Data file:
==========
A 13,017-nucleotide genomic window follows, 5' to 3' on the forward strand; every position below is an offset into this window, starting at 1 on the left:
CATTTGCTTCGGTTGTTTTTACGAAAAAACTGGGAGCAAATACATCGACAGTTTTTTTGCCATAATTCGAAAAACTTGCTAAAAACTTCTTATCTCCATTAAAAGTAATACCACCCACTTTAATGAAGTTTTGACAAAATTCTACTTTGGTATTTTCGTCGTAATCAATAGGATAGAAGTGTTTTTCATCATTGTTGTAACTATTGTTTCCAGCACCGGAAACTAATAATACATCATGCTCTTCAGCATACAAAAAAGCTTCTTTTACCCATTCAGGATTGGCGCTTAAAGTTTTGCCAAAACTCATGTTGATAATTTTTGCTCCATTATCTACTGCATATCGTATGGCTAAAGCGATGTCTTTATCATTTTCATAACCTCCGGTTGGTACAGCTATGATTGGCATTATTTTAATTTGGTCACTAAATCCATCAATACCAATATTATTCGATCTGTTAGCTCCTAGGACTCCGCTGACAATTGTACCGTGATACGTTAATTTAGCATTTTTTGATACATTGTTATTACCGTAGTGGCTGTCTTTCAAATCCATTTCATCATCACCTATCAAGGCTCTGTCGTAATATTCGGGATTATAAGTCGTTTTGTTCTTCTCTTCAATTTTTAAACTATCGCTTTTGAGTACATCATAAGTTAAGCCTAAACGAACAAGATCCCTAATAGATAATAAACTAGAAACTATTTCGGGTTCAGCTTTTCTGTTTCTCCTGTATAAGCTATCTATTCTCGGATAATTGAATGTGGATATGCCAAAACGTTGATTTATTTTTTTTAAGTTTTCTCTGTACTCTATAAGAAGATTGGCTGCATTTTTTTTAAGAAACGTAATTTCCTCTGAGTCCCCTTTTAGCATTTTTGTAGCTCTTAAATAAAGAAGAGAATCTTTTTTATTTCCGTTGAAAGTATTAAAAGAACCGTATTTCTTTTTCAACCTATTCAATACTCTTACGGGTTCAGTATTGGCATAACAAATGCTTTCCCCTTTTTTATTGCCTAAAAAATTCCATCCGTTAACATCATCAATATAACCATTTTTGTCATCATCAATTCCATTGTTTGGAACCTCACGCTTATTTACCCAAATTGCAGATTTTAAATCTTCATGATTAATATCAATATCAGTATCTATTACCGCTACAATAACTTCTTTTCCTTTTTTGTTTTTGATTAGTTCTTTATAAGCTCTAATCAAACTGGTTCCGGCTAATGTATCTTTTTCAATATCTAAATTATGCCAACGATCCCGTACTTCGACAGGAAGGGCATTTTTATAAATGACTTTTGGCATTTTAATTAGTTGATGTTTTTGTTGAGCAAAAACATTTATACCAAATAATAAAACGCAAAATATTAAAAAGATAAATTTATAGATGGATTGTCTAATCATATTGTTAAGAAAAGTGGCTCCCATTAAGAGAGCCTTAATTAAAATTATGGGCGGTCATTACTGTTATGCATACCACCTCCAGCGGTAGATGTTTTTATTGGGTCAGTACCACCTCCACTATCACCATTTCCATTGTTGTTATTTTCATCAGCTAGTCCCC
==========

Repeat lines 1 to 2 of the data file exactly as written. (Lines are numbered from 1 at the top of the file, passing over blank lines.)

A 13,017-nucleotide genomic window follows, 5' to 3' on the forward strand; every position below is an offset into this window, starting at 1 on the left:
CATTTGCTTCGGTTGTTTTTACGAAAAAACTGGGAGCAAATACATCGACAGTTTTTTTGCCATAATTCGAAAAACTTGCTAAAAACTTCTTATCTCCATTAAAAGTAATACCACCCACTTTAATGAAGTTTTGACAAAATTCTACTTTGGTATTTTCGTCGTAATCAATAGGATAGAAGTGTTTTTCATCATTGTTGTAACTATTGTTTCCAGCACCGGAAACTAATAATACATCATGCTCTTCAGCATACAAAAAAGCTTCTTTTACCCATTCAGGATTGGCGCTTAAAGTTTTGCCAAAACTCATGTTGATAATTTTTGCTCCATTATCTACTGCATATCGTATGGCTAAAGCGATGTCTTTATCATTTTCATAACCTCCGGTTGGTACAGCTATGATTGGCATTATTTTAATTTGGTCACTAAATCCATCAATACCAATATTATTCGATCTGTTAGCTCCTAGGACTCCGCTGACAATTGTACCGTGATACGTTAATTTAGCATTTTTTGATACATTGTTATTACCGTAGTGGCTGTCTTTCAAATCCATTTCATCATCACCTATCAAGGCTCTGTCGTAATATTCGGGATTATAAGTCGTTTTGTTCTTCTCTTCAATTTTTAAACTATCGCTTTTGAGTACATCATAAGTTAAGCCTAAACGAACAAGATCCCTAATAGATAATAAACTAGAAACTATTTCGGGTTCAGCTTTTCTGTTTCTCCTGTATAAGCTATCTATTCTCGGATAATTGAATGTGGATATGCCAAAACGTTGATTTATTTTTTTTAAGTTTTCTCTGTACTCTATAAGAAGATTGGCTGCATTTTTTTTAAGAAACGTAATTTCCTCTGAGTCCCCTTTTAGCATTTTTGTAGCTCTTAAATAAAGAAGAGAATCTTTTTTATTTCCGTTGAAAGTATTAAAAGAACCGTATTTCTTTTTCAACCTATTCAATACTCTTACGGGTTCAGTATTGGCATAACAAATGCTTTCCCCTTTTTTATTGCCTAAAAAATTCCATCCGTTAACATCATCAATATAACCATTTTTGTCATCATCAATTCCATTGTTTGGAACCTCACGCTTATTTACCCAAATTGCAGATTTTAAATCTTCATGATTAATATCAATATCAGTATCTATTACCGCTACAATAACTTCTTTTCCTTTTTTGTTTTTGATTAGTTCTTTATAAGCTCTAATCAAACTGGTTCCGGCTAATGTATCTTTTTCAATATCTAAATTATGCCAACGATCCCGTACTTCGACAGGAAGGGCATTTTTATAAATGACTTTTGGCATTTTAATTAGTTGATGTTTTTGTTGAGCAAAAACATTTATACCAAATAATAAAACGCAAAATATTAAAAAGATAAATTTATAGATGGATTGTCTAATCATATTGTTAAGAAAAGTGGCTCCCATTAAGAGAGCCTTAATTAAAATTATGGGCGGTCATTACTGTTATGCATACCACCTCCAGCGGTAGATGTTTTTATTGGGTCAGTACCACCTCCACTATCACCATTTCCATTGTTGTTATTTTCATCAGCTAGTCCCC